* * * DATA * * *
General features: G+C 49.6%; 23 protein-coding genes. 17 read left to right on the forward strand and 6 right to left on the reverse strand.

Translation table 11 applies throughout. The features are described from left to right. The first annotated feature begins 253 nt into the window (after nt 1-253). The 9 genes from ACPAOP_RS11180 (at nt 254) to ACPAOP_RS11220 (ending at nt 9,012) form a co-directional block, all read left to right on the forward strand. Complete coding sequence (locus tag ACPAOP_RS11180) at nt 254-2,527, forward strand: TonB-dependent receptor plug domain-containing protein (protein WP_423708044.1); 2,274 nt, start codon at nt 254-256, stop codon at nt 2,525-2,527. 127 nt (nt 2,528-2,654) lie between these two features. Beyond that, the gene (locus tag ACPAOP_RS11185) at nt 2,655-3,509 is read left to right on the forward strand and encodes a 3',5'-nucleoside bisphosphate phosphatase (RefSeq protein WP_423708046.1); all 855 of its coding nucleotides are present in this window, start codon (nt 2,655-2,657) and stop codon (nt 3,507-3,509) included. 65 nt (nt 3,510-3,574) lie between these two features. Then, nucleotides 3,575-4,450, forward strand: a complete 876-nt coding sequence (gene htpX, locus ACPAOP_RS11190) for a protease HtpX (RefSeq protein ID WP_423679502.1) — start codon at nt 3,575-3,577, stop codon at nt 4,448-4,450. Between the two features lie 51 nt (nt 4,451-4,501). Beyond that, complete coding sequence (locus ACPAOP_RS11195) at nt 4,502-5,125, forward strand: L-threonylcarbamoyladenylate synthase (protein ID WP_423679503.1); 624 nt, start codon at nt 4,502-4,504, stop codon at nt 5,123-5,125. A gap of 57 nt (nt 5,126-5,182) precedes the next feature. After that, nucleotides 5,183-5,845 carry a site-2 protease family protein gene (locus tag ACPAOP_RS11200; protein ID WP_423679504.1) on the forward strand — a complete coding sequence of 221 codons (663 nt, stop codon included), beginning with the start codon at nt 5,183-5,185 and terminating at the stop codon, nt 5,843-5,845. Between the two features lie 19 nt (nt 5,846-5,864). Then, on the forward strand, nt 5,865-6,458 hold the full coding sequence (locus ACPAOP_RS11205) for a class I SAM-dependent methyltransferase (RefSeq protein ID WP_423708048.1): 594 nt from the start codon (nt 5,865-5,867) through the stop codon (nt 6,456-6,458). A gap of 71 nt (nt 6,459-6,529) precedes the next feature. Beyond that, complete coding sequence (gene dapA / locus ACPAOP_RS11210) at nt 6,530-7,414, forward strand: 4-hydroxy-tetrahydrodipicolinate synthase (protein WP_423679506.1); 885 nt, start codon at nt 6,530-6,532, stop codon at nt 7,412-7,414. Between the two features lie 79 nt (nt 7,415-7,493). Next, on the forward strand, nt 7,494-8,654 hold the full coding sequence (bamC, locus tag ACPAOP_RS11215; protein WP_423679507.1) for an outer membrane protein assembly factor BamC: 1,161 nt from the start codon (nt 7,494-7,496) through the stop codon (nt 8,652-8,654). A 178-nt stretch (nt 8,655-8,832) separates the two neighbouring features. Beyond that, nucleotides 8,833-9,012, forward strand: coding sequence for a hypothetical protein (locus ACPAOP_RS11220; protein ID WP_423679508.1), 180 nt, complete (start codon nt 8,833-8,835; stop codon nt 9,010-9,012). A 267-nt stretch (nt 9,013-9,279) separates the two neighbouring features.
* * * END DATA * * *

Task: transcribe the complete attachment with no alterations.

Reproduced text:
General features: G+C 49.6%; 23 protein-coding genes. 17 read left to right on the forward strand and 6 right to left on the reverse strand.

Translation table 11 applies throughout. The features are described from left to right. The first annotated feature begins 253 nt into the window (after nt 1-253). The 9 genes from ACPAOP_RS11180 (at nt 254) to ACPAOP_RS11220 (ending at nt 9,012) form a co-directional block, all read left to right on the forward strand. Complete coding sequence (locus tag ACPAOP_RS11180) at nt 254-2,527, forward strand: TonB-dependent receptor plug domain-containing protein (protein WP_423708044.1); 2,274 nt, start codon at nt 254-256, stop codon at nt 2,525-2,527. 127 nt (nt 2,528-2,654) lie between these two features. Beyond that, the gene (locus tag ACPAOP_RS11185) at nt 2,655-3,509 is read left to right on the forward strand and encodes a 3',5'-nucleoside bisphosphate phosphatase (RefSeq protein WP_423708046.1); all 855 of its coding nucleotides are present in this window, start codon (nt 2,655-2,657) and stop codon (nt 3,507-3,509) included. 65 nt (nt 3,510-3,574) lie between these two features. Then, nucleotides 3,575-4,450, forward strand: a complete 876-nt coding sequence (gene htpX, locus ACPAOP_RS11190) for a protease HtpX (RefSeq protein ID WP_423679502.1) — start codon at nt 3,575-3,577, stop codon at nt 4,448-4,450. Between the two features lie 51 nt (nt 4,451-4,501). Beyond that, complete coding sequence (locus ACPAOP_RS11195) at nt 4,502-5,125, forward strand: L-threonylcarbamoyladenylate synthase (protein ID WP_423679503.1); 624 nt, start codon at nt 4,502-4,504, stop codon at nt 5,123-5,125. A gap of 57 nt (nt 5,126-5,182) precedes the next feature. After that, nucleotides 5,183-5,845 carry a site-2 protease family protein gene (locus tag ACPAOP_RS11200; protein ID WP_423679504.1) on the forward strand — a complete coding sequence of 221 codons (663 nt, stop codon included), beginning with the start codon at nt 5,183-5,185 and terminating at the stop codon, nt 5,843-5,845. Between the two features lie 19 nt (nt 5,846-5,864). Then, on the forward strand, nt 5,865-6,458 hold the full coding sequence (locus ACPAOP_RS11205) for a class I SAM-dependent methyltransferase (RefSeq protein ID WP_423708048.1): 594 nt from the start codon (nt 5,865-5,867) through the stop codon (nt 6,456-6,458). A gap of 71 nt (nt 6,459-6,529) precedes the next feature. Beyond that, complete coding sequence (gene dapA / locus ACPAOP_RS11210) at nt 6,530-7,414, forward strand: 4-hydroxy-tetrahydrodipicolinate synthase (protein WP_423679506.1); 885 nt, start codon at nt 6,530-6,532, stop codon at nt 7,412-7,414. Between the two features lie 79 nt (nt 7,415-7,493). Next, on the forward strand, nt 7,494-8,654 hold the full coding sequence (bamC, locus tag ACPAOP_RS11215; protein WP_423679507.1) for an outer membrane protein assembly factor BamC: 1,161 nt from the start codon (nt 7,494-7,496) through the stop codon (nt 8,652-8,654). A 178-nt stretch (nt 8,655-8,832) separates the two neighbouring features. Beyond that, nucleotides 8,833-9,012, forward strand: coding sequence for a hypothetical protein (locus ACPAOP_RS11220; protein ID WP_423679508.1), 180 nt, complete (start codon nt 8,833-8,835; stop codon nt 9,010-9,012). A 267-nt stretch (nt 9,013-9,279) separates the two neighbouring features.